The family of Jackson Musoni, a Rwandese national, who lost his life in the Ethiopian Airlines crash earlier this month, has sued Boeing alleging that it defectively designed the automated flight control system.
The lawsuit was filed in Chicago federal court by Musoni’s three children, in what appears to be the first suit over the Ethiopian Airlines 737 MAX crash that killed 157 people.
The 737 MAX planes were grounded worldwide following the disaster, which came just five months after a Lion Air plane crashed off the Indonesian coast killing all 189 people on board, involving the same plane model.
Boeing had earlier said it had reprogrammed software on its 737 MAX to prevent erroneous data from triggering an anti-stall system. However, a team probing the crash reached a preliminary conclusion that a suspect anti-stall system activated shortly before the crash.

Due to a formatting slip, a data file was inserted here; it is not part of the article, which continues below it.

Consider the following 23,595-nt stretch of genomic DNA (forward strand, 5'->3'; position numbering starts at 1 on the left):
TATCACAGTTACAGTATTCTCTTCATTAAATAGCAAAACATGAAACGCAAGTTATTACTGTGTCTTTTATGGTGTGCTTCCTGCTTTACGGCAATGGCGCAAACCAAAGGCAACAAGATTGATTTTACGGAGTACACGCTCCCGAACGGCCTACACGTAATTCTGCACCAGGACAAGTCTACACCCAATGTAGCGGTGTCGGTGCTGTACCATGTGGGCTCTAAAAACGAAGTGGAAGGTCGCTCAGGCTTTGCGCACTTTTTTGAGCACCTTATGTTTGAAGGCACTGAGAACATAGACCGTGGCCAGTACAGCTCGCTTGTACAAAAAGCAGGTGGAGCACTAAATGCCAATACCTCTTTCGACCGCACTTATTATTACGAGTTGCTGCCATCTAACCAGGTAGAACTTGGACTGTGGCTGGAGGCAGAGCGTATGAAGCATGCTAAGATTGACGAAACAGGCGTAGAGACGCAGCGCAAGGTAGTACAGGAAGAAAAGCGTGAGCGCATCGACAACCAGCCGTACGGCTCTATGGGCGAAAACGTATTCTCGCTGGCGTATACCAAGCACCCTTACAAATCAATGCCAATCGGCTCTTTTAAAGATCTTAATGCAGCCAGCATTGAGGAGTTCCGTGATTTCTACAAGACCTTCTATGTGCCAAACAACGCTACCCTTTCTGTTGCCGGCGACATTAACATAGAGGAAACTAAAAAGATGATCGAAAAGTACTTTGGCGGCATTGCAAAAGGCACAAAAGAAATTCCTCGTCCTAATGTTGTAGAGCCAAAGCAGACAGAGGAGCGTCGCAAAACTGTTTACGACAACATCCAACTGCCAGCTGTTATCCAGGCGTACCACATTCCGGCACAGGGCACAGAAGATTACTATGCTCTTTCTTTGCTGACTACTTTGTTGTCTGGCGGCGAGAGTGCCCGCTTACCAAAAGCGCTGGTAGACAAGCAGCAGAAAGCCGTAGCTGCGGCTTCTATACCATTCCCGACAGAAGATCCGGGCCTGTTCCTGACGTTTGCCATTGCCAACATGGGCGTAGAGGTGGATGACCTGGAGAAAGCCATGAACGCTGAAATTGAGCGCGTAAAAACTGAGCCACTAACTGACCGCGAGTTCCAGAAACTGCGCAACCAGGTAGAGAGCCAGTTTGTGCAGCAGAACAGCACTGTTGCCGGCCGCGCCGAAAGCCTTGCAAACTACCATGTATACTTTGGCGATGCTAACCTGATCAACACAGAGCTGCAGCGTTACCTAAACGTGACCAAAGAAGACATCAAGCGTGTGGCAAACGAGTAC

According to the Wall Street Journal, if confirmed, the findings would suggest that the automated flight software called the Maneuvering Characteristics Augmentation System (MCAS), which was installed in both planes could be to blame in the two incidents.
The Ethiopian Airlines crash raised the chances that families of the victims, even non-US residents, will be able to sue in US courts, where payouts are much larger than in other countries.
Musoni’s children claim that Boeing failed to warn the public, airlines and pilots of the plane’s allegedly erroneous sensors, causing the aircraft to dive automatically and uncontrollably.
Boeing said it could not comment on the lawsuit.
“Boeing is working with the authorities to evaluate new information as it becomes available,” it said, adding all inquiries about the ongoing accident investigation must be directed to the investigating authorities.